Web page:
Get the latest updates as we post them — right on your browser

. Last Updated: 07/27/2016

IMF Talks Edge Closer to Agreement

A deal between Russia and the International Monetary Fund detailing economic plans for 1997 could be signed this month, a senior Russian minister was quoted as saying Monday.

But Interfax quoted Yevgeny Yasin, minister in charge of Russian economic strategy, as saying that he did not think the deal could be signed during this week's visit to Moscow by IMF managing director Michel Camdessus.

The visit ends April 3.

Camdessus arrived Monday in Moscow for three days of talks with senior officials, including President Boris Yeltsin and Prime Minister Viktor Chernomyrdin. He is scheduled to address students on Wednesday, and give a news conference on Thursday.

Yasin said Russia's problems concerning tax collection and restructuring the economy would be among the toughest issues on Camdessus' agenda. Camdessus was to meet Chernomyrdin on Monday afternoon, and first deputy prime ministers Anatoly Chubais and Boris Nemtsov on Tuesday. Central Bank Chairman Sergei Dubinin was also on his schedule.

The IMF, whose regular monitoring mission was in Moscow last week to prepare for the visit, has delayed several tranches of its $10 billion three-year loan because of low Russian tax receipts.

Likewise, Russian and IMF officials are behind schedule for concluding a 1997 economic program considered to be a prerequisite for future aid from the fund. The program was delayed most recently by Yeltsin's cabinet reshuffle two weeks ago, which saw Chubais and Nemtsov take posts as first deputy prime ministers.

At a meeting last weekend with Interior Minister Anatoly Kulikov, IMF officials criticized the performance of the country's tax authorities and described Russian law as providing too many concessions in too many categories, Interfax reported.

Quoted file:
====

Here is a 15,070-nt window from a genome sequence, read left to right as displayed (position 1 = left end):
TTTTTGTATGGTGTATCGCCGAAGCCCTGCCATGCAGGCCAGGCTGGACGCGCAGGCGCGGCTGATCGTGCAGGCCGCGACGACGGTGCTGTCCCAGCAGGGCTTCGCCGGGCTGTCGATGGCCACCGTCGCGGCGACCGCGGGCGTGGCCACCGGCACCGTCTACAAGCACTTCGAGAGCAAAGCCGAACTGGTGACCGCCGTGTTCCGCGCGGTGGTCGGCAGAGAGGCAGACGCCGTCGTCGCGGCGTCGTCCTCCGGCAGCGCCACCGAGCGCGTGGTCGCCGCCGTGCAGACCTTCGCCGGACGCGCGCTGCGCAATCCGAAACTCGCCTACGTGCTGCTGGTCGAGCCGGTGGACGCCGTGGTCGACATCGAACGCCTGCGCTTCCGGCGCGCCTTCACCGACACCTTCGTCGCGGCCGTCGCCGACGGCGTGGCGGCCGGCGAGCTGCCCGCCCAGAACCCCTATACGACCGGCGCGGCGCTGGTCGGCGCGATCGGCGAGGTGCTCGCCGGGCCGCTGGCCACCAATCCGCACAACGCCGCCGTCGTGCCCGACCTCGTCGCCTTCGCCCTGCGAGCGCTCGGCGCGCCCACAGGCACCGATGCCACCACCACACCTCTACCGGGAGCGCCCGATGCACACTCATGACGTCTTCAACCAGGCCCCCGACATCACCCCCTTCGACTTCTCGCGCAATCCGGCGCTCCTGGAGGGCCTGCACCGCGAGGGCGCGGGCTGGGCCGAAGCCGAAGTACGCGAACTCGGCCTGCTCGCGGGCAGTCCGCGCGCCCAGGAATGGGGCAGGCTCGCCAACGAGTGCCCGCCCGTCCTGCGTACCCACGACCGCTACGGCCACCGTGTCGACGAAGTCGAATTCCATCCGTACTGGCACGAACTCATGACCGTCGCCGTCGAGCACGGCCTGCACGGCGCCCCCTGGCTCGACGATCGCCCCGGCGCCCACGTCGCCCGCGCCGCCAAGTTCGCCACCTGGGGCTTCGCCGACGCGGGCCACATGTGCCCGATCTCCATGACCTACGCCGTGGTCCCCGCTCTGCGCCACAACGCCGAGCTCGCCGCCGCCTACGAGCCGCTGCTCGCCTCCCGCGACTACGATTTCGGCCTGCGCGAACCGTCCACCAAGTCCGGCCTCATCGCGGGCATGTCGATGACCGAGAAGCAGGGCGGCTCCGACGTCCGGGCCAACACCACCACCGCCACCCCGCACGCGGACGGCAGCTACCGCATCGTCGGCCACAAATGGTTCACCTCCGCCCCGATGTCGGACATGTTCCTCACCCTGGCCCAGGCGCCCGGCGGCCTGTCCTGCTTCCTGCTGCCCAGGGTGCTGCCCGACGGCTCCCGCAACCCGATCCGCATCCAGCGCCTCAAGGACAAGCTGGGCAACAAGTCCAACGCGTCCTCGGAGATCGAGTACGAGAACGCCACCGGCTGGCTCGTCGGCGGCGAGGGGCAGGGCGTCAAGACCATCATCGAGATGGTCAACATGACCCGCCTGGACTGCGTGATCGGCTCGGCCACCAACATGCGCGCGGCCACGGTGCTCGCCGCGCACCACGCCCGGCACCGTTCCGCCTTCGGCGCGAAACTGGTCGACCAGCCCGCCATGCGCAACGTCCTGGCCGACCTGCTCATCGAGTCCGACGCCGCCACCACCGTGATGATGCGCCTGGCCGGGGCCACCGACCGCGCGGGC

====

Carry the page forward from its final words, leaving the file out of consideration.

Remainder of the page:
Kulikov agreed with the fund's major points, according to the news agency, which included a call for stronger government action against large enterprises.

IMF officials were unavailable for comment Monday.

Russia's newly reshuffled government has also targeted the country's powerful natural monopolies -- including natural gas giant Gazprom and electric company UES -- for restructuring in an effort to revive flagging economic reforms.

Yasin said ministers had already drawn up a draft resolution on reforming natural monopolies, most of them in energy and transportation sectors.

He said the IMF loan was important for the success of Russia's existing and future Eurobond issues, as well as for its bid to join the Paris Club of creditor countries. (Reuters, MT)

Chubais said last week that the IMF loans were becoming less important for Russia. He added, however, that they are still a significant way to attract foreign investment.

Russia, which inherited responsibility for the debts of the former Soviet Union, has reached deals with the Paris Club to reschedule its debts. Moscow is now seeking membership in the Paris Club as a creditor, hoping to make it easier to recover loans extended by the Soviet Union to a host of Third World countries.